Sen. Al Franken, D-Minn., agreed. "If the allegations that have surfaced about Backpage are correct, then they should shut down the adult services section of their website," he said in a statement.
Members of the U.S. Conference of Mayors, including Minneapolis' R.T. Rybak, wrote to Village Voice Media last month, asking it to require in-person verification of an escort advertiser's ID and proof of age and identity of those depicted in the escort ads.
A Washington state law that would require classified-ad companies to verify the ages of those depicted in sex-related ads on their sites or face potential prosecution was supposed to take effect last week.
However, Village Voice Media was granted a temporary restraining order when it argued that the law would regulate activity outside of the state and would violate First Amendment protections as well as the federal Communications Decency Act, which protects online service providers from being responsible for third-party ad content.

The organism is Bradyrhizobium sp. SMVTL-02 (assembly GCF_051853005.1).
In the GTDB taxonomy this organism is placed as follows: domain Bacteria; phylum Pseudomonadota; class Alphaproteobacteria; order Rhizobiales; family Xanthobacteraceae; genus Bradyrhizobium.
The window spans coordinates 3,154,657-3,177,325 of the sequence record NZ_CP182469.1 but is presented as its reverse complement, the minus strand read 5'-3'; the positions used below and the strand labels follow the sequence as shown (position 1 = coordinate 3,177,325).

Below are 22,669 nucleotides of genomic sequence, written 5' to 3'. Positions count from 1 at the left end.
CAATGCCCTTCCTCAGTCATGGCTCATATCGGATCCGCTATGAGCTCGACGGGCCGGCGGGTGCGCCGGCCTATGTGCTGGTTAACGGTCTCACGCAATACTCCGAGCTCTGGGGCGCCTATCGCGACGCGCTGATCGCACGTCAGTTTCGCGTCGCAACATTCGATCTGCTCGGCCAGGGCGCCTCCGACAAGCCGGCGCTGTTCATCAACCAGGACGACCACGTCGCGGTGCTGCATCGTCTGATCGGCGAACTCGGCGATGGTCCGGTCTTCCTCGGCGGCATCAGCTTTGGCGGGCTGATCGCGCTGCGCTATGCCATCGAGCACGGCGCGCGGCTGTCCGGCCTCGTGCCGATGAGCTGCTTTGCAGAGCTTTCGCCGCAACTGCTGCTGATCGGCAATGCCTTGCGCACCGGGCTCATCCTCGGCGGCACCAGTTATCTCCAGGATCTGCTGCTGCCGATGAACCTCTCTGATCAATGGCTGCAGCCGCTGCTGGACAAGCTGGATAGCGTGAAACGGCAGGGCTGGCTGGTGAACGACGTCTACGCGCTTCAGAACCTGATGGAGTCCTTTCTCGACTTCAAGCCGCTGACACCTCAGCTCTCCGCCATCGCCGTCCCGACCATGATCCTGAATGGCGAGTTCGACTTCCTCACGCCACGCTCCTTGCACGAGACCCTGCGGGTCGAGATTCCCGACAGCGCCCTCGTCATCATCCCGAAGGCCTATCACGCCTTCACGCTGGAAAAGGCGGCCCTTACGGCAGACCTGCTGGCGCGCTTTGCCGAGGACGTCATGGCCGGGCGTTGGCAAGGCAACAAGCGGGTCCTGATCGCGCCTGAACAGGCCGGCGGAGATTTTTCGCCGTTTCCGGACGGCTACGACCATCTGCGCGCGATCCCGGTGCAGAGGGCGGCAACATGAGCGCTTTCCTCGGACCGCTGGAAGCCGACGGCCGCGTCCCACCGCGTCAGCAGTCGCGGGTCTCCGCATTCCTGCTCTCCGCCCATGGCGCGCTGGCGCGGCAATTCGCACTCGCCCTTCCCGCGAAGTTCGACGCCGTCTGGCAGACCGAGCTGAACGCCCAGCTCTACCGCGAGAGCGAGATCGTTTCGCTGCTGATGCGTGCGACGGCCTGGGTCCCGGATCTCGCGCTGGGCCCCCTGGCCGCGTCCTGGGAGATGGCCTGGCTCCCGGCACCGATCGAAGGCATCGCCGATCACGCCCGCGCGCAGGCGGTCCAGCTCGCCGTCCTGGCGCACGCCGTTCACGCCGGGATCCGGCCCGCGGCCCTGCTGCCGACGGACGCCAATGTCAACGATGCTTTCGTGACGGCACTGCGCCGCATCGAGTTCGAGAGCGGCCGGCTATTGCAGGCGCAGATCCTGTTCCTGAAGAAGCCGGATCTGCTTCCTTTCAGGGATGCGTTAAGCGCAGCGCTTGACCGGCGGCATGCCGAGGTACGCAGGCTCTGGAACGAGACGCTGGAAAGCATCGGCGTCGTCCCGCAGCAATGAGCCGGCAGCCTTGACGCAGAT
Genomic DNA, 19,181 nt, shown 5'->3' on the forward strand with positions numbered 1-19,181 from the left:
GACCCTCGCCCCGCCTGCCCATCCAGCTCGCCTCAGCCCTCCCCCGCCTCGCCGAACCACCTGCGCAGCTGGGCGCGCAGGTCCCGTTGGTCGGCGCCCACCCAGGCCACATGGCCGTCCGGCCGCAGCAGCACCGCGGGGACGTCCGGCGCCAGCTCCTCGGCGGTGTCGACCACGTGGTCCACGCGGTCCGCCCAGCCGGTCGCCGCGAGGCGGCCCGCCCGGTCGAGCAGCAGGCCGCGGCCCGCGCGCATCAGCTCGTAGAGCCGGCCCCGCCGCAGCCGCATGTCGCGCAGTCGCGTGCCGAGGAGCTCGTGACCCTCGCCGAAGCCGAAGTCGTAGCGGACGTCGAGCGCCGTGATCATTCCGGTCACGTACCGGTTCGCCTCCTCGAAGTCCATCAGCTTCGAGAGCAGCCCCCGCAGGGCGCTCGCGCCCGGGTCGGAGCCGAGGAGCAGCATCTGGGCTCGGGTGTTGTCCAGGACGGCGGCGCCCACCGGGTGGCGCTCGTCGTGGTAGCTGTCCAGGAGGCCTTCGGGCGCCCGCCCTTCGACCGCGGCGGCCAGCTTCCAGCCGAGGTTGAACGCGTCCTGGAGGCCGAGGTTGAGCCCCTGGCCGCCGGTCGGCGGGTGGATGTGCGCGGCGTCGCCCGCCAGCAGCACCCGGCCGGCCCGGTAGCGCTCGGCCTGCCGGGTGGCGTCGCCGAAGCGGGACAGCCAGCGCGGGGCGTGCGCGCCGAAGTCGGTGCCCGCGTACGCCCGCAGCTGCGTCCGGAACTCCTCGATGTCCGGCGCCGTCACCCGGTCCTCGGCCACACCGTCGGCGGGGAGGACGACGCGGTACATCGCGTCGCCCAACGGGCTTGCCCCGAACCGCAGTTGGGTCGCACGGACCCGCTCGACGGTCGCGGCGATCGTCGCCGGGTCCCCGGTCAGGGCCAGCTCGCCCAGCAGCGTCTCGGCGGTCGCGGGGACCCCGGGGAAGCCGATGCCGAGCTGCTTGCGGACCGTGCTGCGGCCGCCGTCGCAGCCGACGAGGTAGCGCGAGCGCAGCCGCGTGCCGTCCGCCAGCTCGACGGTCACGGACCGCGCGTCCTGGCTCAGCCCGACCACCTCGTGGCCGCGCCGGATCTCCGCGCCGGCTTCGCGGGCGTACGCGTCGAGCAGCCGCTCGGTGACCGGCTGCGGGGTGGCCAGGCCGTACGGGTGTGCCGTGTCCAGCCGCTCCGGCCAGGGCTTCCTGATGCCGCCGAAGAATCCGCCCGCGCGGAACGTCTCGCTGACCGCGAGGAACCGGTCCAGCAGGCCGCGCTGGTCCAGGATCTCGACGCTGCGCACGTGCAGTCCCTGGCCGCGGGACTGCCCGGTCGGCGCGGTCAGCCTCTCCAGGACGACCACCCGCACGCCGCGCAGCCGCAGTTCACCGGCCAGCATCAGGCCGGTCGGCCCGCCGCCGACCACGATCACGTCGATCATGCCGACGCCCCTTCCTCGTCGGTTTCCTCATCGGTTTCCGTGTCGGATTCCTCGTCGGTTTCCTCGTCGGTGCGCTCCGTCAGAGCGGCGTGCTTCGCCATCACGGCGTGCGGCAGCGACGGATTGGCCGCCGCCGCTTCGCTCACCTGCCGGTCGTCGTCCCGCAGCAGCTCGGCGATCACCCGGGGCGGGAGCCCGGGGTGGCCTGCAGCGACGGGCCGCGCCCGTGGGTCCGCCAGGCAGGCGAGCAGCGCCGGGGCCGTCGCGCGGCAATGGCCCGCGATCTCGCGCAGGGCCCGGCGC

A hearing on Village Voice Media's motion for a preliminary injunction is scheduled for this week.
They'll go 'somewhere else'
Many of its critics say Backpage should follow the example of Craigslist, which shuttered its adult services section in 2010 after similar criticism.
But McDougall, the Village Voice Media general counsel who also represented Craigslist, argues, "Closing cooperative U.S. Web services such as Backpage.com is counter-productive because it drives traffickers back into the shadows where they have historically evaded law enforcement."
Snyder admits that closing the adult section wouldn't eliminate the root problem, noting that when Craigslist closed its adult section, many ads migrated to Backpage.
"If law enforcement learns to use a particular technique and all of a sudden that gets changed or it's no longer there. ... They go somewhere else. Then we have to track that," he said.
Still, Snyder and other Backpage critics say the section's shutdown would be a step in the right direction.
"I don't think shutting down Backpage is going to end child sex trafficking," said Roper-Batker. "But, I think [it would] put a big dent in it."
Nicole Norfleet • 612-673-4495